West’s trade expertise helps Canada


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There is an expression in international diplomacy that serves as a counterbalance to the hostile dust-ups sometimes seen in times of conflict. It’s called “soft power” — the ways a country can show it’s at odds with another nation’s agenda, to push back in a meaningful but constructive way.

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Hey there, time traveller!
This article was published 22/02/2017 (2050 days ago), so information in it may no longer be current.

There is an expression in international diplomacy that serves as a counterbalance to the hostile dust-ups sometimes seen in times of conflict. It’s called “soft power” — the ways a country can show it’s at odds with another nation’s agenda, to push back in a meaningful but constructive way.

Prime Minister Justin Trudeau’s friendly engagement with U.S. President Donald Trump in Washington last week was in line with the constructive approach. More meaningful, however, was Canada’s success in moving the new Comprehensive and Economic Trade Agreement (CETA) to approval by the European Union.

CETA, dubbed the Canadian trade model, gives Canadian producers, manufacturers and exporters duty-free access for 99 per cent of goods currently under tariff in Europe. It has been extolled by Europeans and other nations as the way to go.

FRANCOIS LENOIR / POOL / THE ASSOCIATED PRESS FILES Prime Minister Justin Trudeau signs CETA with European Commission president Jean-Claude Juncker (left) and European Council president Donald Tusk in October.

Canada is rightly proud of this achievement. It is exemplary of soft power because, in the face of growing protectionist sentiment and threats south of the border to overturn established trade deals, our nation persisted. It never wavered on its belief in global trade — tearing down, not constructing, walls in international relations. Think of it this way: our trade relations can be seen as the other liberal-democratic bookend to Canada’s open arms on immigration.

Trade is critically important to Canada, supporting some 60 per cent of its GDP, and 3.3 million jobs. It is just as important to Manitoba, where fully half of the GDP and the jobs of 240,000 residents are tied to trade.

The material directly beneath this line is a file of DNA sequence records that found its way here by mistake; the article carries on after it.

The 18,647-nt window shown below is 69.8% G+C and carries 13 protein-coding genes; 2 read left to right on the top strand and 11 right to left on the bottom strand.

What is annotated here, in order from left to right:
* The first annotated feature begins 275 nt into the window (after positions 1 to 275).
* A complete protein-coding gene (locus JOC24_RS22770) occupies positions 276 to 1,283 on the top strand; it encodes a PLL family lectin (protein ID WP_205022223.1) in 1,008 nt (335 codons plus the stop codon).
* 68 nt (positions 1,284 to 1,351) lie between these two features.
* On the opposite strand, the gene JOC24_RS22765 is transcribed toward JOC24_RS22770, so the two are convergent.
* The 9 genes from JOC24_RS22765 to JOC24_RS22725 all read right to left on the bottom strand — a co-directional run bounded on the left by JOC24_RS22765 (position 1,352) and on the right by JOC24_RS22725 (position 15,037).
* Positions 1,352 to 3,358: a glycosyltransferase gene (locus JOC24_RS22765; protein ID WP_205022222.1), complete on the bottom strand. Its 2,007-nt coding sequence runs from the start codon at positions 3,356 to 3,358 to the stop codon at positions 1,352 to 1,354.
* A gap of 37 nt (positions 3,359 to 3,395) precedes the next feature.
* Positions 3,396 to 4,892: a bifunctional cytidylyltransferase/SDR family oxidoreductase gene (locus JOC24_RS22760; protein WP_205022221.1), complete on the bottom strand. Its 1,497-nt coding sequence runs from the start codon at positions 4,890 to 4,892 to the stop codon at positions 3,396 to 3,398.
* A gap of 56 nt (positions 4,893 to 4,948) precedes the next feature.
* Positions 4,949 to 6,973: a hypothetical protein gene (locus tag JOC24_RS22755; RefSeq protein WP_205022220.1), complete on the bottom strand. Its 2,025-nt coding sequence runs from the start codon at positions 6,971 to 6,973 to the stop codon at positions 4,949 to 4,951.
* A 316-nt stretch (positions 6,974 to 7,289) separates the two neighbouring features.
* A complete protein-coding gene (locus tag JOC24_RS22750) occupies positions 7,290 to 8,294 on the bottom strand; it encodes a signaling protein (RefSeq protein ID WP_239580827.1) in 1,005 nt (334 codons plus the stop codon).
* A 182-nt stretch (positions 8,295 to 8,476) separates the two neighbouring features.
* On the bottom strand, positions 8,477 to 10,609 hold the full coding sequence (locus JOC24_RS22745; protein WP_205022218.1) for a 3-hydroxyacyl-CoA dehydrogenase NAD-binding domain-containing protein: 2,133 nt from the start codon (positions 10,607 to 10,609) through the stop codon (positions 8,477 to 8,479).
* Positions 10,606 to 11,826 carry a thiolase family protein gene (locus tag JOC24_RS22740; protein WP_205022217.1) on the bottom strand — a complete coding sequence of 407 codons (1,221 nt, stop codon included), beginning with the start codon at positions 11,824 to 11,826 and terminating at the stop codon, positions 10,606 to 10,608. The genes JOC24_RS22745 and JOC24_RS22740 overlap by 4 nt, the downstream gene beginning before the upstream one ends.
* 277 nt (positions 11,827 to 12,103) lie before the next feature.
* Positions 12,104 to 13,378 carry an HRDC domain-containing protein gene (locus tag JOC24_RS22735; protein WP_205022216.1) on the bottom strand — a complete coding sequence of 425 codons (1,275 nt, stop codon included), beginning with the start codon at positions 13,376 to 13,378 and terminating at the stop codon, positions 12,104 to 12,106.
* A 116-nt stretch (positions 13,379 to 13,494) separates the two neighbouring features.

Trade matters.

Lesser known, perhaps, is that Western Canada and specifically Manitoba have played a key role in championing trade and investing in trade-enabling “assets” to get the job done.

Canadians today are hearing a lot about the vital connection between trade and strategic infrastructure investment. The easy way to imagine this is that trade is the heart of Canada’s economy and trade-enabling infrastructure — rail, air, marine and inland ports and highways and border crossings — makes up the arteries that keep the blood moving, the heart pumping.

Long before trade and the need for trade-enabling infrastructure landed the national attention now seen, the Western Canada Roadbuilders & Heavy Construction Association, of which we are a member, was leading the ground work that established the now widely accepted connection between seamless, efficient trade links and definable returns to the economy. Those links were laid out in two reports by the Canada West Foundation, in 2012 and again 2014, commissioned by the Canadian Construction Association and based on the association’s lead.

In fact, based on policy developed in the 1980s by the association and then advanced with national organizations, successive federal governments — starting with the Chrétien Liberals in 1993 — were persuaded to craft national infrastructure investment strategies, leveraging other public and private dollars with multi-year building funds.

The current Building Canada Fund is the latest iteration of the concept, which stands as one of Western Canada’s best exports — to the rest of the country.

So, back to CETA. Getting that agreement inked means Canada stands to boost exports and imports. It is an investment in the economy; the West has to be ready to meet the potential it holds.

Western Canada, again, is already working on that. The association and its provincial member associations are encouraging governments, the private sector and business organizations to rally to a coordinated, strategic investment strategy for trade infrastructure. A proposal, called Trade Team West, has been circulating in the region’s government departments, the premiers’ offices, business groups and associations since last summer.

It has an ambitious agenda, but basically its message is this: not every infrastructure project is created equal — we must invest in those that will hold the greatest economic return. We must elevate projects that enable trade. The business plan must leverage private-sector dollars, alongside public-sector seed funding.

Trade Team West has had good reception. What is interesting is that its core principles, which echo those espoused for years by our industry, are increasingly getting picked up by national trade and business organizations. Last week, as the ink on CETA was drying, the Business Council of Canada sent a letter to Trudeau reiterating some of them — streamlining the regulatory process for major private-sector infrastructure projects; adopting tax policy to boost competitiveness; making Canada an international trade hub.

This is all good news, for Western Canada and the country. And we say good on Trudeau for holding ground and keeping trade liberalization a hallmark of the Canadian way.

It’s soft power, yes. But undoubtedly powerful.

Chris Lorenc is president of the Manitoba Heavy Construction Association and the Western Canada Roadbuilders and Heavy Construction Association.

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